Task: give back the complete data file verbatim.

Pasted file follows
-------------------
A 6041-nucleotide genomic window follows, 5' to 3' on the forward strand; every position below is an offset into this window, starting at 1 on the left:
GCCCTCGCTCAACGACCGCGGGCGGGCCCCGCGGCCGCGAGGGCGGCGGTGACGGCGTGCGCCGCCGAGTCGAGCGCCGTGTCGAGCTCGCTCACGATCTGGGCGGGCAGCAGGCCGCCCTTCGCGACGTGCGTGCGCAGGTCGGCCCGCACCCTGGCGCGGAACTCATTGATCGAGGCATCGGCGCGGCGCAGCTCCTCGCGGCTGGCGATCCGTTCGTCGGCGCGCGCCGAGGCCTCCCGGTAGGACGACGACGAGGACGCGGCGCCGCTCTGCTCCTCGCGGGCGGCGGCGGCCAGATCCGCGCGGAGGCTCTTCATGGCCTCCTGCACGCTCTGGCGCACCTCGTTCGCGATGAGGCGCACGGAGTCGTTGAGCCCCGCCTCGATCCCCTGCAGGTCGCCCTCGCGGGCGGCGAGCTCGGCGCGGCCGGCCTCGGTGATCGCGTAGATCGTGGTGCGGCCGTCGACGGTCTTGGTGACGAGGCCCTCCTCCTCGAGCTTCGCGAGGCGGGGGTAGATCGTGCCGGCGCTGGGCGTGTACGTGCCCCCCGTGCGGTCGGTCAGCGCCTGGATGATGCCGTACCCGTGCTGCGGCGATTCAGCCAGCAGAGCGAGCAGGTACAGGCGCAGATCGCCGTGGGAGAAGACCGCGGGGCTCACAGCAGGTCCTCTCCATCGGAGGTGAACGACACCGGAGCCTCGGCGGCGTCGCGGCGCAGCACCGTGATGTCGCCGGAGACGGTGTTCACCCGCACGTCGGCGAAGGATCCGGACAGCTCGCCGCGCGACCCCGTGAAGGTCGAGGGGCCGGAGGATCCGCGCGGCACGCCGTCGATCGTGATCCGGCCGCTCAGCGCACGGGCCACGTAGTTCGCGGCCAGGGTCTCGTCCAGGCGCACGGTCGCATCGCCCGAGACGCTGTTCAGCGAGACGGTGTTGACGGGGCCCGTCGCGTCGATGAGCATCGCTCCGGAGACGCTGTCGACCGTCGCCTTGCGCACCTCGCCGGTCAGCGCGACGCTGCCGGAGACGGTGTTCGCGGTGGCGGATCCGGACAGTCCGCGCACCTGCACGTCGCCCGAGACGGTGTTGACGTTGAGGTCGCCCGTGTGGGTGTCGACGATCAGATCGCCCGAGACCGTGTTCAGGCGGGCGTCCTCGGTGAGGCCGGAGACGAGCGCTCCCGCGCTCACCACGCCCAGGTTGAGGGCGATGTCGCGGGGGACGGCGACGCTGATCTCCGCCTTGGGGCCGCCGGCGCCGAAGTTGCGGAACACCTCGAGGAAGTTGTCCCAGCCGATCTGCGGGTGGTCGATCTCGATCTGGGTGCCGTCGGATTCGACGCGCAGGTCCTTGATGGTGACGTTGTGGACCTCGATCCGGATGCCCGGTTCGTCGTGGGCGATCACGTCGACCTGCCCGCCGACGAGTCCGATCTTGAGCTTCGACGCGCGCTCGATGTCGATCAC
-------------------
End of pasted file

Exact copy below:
A 6041-nucleotide genomic window follows, 5' to 3' on the forward strand; every position below is an offset into this window, starting at 1 on the left:
GCCCTCGCTCAACGACCGCGGGCGGGCCCCGCGGCCGCGAGGGCGGCGGTGACGGCGTGCGCCGCCGAGTCGAGCGCCGTGTCGAGCTCGCTCACGATCTGGGCGGGCAGCAGGCCGCCCTTCGCGACGTGCGTGCGCAGGTCGGCCCGCACCCTGGCGCGGAACTCATTGATCGAGGCATCGGCGCGGCGCAGCTCCTCGCGGCTGGCGATCCGTTCGTCGGCGCGCGCCGAGGCCTCCCGGTAGGACGACGACGAGGACGCGGCGCCGCTCTGCTCCTCGCGGGCGGCGGCGGCCAGATCCGCGCGGAGGCTCTTCATGGCCTCCTGCACGCTCTGGCGCACCTCGTTCGCGATGAGGCGCACGGAGTCGTTGAGCCCCGCCTCGATCCCCTGCAGGTCGCCCTCGCGGGCGGCGAGCTCGGCGCGGCCGGCCTCGGTGATCGCGTAGATCGTGGTGCGGCCGTCGACGGTCTTGGTGACGAGGCCCTCCTCCTCGAGCTTCGCGAGGCGGGGGTAGATCGTGCCGGCGCTGGGCGTGTACGTGCCCCCCGTGCGGTCGGTCAGCGCCTGGATGATGCCGTACCCGTGCTGCGGCGATTCAGCCAGCAGAGCGAGCAGGTACAGGCGCAGATCGCCGTGGGAGAAGACCGCGGGGCTCACAGCAGGTCCTCTCCATCGGAGGTGAACGACACCGGAGCCTCGGCGGCGTCGCGGCGCAGCACCGTGATGTCGCCGGAGACGGTGTTCACCCGCACGTCGGCGAAGGATCCGGACAGCTCGCCGCGCGACCCCGTGAAGGTCGAGGGGCCGGAGGATCCGCGCGGCACGCCGTCGATCGTGATCCGGCCGCTCAGCGCACGGGCCACGTAGTTCGCGGCCAGGGTCTCGTCCAGGCGCACGGTCGCATCGCCCGAGACGCTGTTCAGCGAGACGGTGTTGACGGGGCCCGTCGCGTCGATGAGCATCGCTCCGGAGACGCTGTCGACCGTCGCCTTGCGCACCTCGCCGGTCAGCGCGACGCTGCCGGAGACGGTGTTCGCGGTGGCGGATCCGGACAGTCCGCGCACCTGCACGTCGCCCGAGACGGTGTTGACGTTGAGGTCGCCCGTGTGGGTGTCGACGATCAGATCGCCCGAGACCGTGTTCAGGCGGGCGTCCTCGGTGAGGCCGGAGACGAGCGCTCCCGCGCTCACCACGCCCAGGTTGAGGGCGATGTCGCGGGGGACGGCGACGCTGATCTCCGCCTTGGGGCCGCCGGCGCCGAAGTTGCGGAACACCTCGAGGAAGTTGTCCCAGCCGATCTGCGGGTGGTCGATCTCGATCTGGGTGCCGTCGGATTCGACGCGCAGGTCCTTGATGGTGACGTTGTGGACCTCGATCCGGATGCCCGGTTCGTCGTGGGCGATCACGTCGACCTGCCCGCCGACGAGTCCGATCTTGAGCTTCGACGCGCGCTCGATGTCGATCAC